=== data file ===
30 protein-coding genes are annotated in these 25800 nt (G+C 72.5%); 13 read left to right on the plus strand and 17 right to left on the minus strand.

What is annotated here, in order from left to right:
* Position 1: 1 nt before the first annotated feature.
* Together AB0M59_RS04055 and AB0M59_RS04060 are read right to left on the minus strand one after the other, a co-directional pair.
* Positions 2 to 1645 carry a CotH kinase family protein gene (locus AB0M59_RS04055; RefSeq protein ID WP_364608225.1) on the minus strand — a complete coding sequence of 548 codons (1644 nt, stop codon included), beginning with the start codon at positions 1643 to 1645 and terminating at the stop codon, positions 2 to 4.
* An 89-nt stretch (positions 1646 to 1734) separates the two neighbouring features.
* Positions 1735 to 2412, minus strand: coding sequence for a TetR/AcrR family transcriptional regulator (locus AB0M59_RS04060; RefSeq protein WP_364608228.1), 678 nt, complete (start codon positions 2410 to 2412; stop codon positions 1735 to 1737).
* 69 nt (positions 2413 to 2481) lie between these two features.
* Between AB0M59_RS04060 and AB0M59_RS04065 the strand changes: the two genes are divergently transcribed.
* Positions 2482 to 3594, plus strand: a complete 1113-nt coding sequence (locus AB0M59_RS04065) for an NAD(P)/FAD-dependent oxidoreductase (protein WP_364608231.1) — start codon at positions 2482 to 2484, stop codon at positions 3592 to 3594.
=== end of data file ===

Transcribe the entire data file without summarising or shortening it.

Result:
30 protein-coding genes are annotated in these 25800 nt (G+C 72.5%); 13 read left to right on the plus strand and 17 right to left on the minus strand.

What is annotated here, in order from left to right:
* Position 1: 1 nt before the first annotated feature.
* Together AB0M59_RS04055 and AB0M59_RS04060 are read right to left on the minus strand one after the other, a co-directional pair.
* Positions 2 to 1645 carry a CotH kinase family protein gene (locus AB0M59_RS04055; RefSeq protein ID WP_364608225.1) on the minus strand — a complete coding sequence of 548 codons (1644 nt, stop codon included), beginning with the start codon at positions 1643 to 1645 and terminating at the stop codon, positions 2 to 4.
* An 89-nt stretch (positions 1646 to 1734) separates the two neighbouring features.
* Positions 1735 to 2412, minus strand: coding sequence for a TetR/AcrR family transcriptional regulator (locus AB0M59_RS04060; RefSeq protein WP_364608228.1), 678 nt, complete (start codon positions 2410 to 2412; stop codon positions 1735 to 1737).
* 69 nt (positions 2413 to 2481) lie between these two features.
* Between AB0M59_RS04060 and AB0M59_RS04065 the strand changes: the two genes are divergently transcribed.
* Positions 2482 to 3594, plus strand: a complete 1113-nt coding sequence (locus AB0M59_RS04065) for an NAD(P)/FAD-dependent oxidoreductase (protein WP_364608231.1) — start codon at positions 2482 to 2484, stop codon at positions 3592 to 3594.